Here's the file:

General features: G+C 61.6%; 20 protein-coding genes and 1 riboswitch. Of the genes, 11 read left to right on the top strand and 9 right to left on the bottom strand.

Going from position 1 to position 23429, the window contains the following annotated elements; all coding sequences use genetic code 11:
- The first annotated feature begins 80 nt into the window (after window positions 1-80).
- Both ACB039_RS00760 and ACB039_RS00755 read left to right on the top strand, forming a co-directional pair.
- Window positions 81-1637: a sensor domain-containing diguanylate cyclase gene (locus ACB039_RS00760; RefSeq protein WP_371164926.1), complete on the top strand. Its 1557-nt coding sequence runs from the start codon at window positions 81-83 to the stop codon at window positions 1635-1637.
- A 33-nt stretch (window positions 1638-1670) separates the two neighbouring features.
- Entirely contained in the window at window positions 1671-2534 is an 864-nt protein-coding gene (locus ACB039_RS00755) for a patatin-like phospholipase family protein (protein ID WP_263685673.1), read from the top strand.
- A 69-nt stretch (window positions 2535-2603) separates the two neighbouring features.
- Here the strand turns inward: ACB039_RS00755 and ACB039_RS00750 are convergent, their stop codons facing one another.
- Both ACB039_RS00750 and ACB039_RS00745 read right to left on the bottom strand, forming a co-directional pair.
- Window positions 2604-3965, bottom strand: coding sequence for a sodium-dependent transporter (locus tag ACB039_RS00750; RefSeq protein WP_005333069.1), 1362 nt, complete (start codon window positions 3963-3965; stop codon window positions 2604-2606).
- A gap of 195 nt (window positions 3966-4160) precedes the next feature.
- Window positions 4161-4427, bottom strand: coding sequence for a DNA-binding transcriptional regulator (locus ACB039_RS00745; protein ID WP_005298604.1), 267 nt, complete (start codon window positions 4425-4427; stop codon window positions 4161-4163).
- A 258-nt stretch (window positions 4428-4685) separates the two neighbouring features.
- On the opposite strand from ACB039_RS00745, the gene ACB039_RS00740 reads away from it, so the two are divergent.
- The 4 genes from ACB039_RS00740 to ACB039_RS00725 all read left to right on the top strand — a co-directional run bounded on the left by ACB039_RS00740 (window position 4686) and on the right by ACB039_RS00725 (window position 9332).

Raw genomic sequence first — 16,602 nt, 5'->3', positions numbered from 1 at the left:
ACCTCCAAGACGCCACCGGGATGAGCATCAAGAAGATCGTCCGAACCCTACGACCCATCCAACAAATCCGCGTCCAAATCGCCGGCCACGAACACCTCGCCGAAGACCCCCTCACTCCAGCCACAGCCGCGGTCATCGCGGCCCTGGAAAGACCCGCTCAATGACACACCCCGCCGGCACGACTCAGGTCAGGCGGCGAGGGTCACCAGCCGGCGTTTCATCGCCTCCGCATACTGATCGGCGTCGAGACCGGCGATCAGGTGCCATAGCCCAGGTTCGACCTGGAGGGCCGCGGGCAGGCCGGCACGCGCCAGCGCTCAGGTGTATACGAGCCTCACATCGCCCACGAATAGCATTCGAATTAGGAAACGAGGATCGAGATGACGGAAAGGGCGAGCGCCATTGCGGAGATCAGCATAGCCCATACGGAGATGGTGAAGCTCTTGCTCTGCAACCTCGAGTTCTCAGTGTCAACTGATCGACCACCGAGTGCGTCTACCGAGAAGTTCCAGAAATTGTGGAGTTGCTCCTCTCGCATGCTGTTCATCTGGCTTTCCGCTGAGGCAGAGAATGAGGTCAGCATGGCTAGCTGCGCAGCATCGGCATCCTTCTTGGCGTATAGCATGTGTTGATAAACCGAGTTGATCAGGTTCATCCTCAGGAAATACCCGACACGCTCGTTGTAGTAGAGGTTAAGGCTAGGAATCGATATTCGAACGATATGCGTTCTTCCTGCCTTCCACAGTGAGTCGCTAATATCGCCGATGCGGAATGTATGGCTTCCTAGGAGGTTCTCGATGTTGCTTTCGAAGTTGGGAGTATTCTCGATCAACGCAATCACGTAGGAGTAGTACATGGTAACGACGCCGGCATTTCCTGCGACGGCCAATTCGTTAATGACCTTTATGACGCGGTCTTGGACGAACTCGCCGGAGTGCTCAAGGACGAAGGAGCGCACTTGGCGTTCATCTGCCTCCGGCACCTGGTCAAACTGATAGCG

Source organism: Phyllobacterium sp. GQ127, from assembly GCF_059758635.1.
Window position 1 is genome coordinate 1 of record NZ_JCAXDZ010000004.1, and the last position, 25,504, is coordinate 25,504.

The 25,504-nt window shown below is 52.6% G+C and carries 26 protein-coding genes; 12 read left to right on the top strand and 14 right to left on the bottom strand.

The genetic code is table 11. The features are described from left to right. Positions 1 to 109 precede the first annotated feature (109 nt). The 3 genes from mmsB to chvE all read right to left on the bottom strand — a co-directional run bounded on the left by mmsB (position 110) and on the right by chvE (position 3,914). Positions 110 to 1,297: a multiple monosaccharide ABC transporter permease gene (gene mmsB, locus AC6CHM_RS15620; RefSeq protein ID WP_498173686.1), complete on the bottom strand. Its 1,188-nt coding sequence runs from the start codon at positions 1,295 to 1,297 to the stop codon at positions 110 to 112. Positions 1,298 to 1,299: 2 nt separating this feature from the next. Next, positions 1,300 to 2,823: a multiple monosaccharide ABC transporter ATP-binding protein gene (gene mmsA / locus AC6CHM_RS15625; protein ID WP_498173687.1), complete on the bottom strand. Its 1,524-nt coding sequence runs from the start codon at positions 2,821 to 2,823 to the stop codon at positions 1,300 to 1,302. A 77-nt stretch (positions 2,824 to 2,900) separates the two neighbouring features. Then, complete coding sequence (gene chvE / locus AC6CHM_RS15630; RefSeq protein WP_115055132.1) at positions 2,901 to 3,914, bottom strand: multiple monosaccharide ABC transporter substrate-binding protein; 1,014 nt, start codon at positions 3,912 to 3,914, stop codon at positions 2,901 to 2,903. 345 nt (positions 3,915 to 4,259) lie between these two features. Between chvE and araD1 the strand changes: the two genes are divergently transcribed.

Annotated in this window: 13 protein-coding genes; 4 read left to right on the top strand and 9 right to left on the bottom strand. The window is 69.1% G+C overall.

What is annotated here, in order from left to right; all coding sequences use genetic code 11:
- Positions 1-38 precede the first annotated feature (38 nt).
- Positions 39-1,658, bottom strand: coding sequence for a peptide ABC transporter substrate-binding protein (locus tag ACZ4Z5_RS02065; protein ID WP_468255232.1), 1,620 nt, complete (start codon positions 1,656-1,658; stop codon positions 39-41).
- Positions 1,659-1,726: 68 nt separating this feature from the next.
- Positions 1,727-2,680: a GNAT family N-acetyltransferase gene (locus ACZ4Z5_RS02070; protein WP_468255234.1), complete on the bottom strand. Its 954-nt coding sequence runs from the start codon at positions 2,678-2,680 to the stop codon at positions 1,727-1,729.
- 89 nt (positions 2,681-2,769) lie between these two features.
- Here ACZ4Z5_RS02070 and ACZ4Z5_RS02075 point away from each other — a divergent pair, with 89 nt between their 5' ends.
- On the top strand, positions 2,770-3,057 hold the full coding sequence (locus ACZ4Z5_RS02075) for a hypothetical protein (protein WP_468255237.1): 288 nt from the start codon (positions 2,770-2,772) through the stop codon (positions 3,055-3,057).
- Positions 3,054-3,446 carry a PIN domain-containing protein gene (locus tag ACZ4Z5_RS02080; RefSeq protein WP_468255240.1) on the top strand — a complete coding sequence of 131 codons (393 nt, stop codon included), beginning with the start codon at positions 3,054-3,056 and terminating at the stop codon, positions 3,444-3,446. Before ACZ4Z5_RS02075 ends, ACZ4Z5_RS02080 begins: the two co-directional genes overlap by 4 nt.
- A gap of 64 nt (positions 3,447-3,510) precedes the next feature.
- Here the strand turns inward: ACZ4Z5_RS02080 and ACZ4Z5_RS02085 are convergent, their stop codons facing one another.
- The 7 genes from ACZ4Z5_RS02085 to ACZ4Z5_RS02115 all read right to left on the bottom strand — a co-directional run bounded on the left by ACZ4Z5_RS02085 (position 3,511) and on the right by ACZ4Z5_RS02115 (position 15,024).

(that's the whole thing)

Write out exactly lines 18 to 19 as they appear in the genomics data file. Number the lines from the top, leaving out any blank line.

ACCTCCAAGACGCCACCGGGATGAGCATCAAGAAGATCGTCCGAACCCTACGACCCATCCAACAAATCCGCGTCCAAATCGCCGGCCACGAACACCTCGCCGAAGACCCCCTCACTCCAGCCACAGCCGCGGTCATCGCGGCCCTGGAAAGACCCGCTCAATGACACACCCCGCCGGCACGACTCAGGTCAGGCGGCGAGGGTCACCAGCCGGCGTTTCATCGCCTCCGCATACTGATCGGCGTCGAGACCGGCGATCAGGTGCCATAGCCCAGGTTCGACCTGGAGGGCCGCGGGCAGGCCGGCACGCGCCAGCGCTCAGGTGTATACGAGCCTCACATCGCCCACGAATAGCATTCGAATTAGGAAACGAGGATCGAGATGACGGAAAGGGCGAGCGCCATTGCGGAGATCAGCATAGCCCATACGGAGATGGTGAAGCTCTTGCTCTGCAACCTCGAGTTCTCAGTGTCAACTGATCGACCACCGAGTGCGTCTACCGAGAAGTTCCAGAAATTGTGGAGTTGCTCCTCTCGCATGCTGTTCATCTGGCTTTCCGCTGAGGCAGAGAATGAGGTCAGCATGGCTAGCTGCGCAGCATCGGCATCCTTCTTGGCGTATAGCATGTGTTGATAAACCGAGTTGATCAGGTTCATCCTCAGGAAATACCCGACACGCTCGTTGTAGTAGAGGTTAAGGCTAGGAATCGATATTCGAACGATATGCGTTCTTCCTGCCTTCCACAGTGAGTCGCTAATATCGCCGATGCGGAATGTATGGCTTCCTAGGAGGTTCTCGATGTTGCTTTCGAAGTTGGGAGTATTCTCGATCAACGCAATCACGTAGGAGTAGTACATGGTAACGACGCCGGCATTTCCTGCGACGGCCAATTCGTTAATGACCTTTATGACGCGGTCTTGGACGAACTCGCCGGAGTGCTCAAGGACGAAGGAGCGCACTTGGCGTTCATCTGCCTCCGGCACCTGGTCAAACTGATAGCG

Source organism: Phyllobacterium sp. GQ127, from assembly GCF_059758635.1.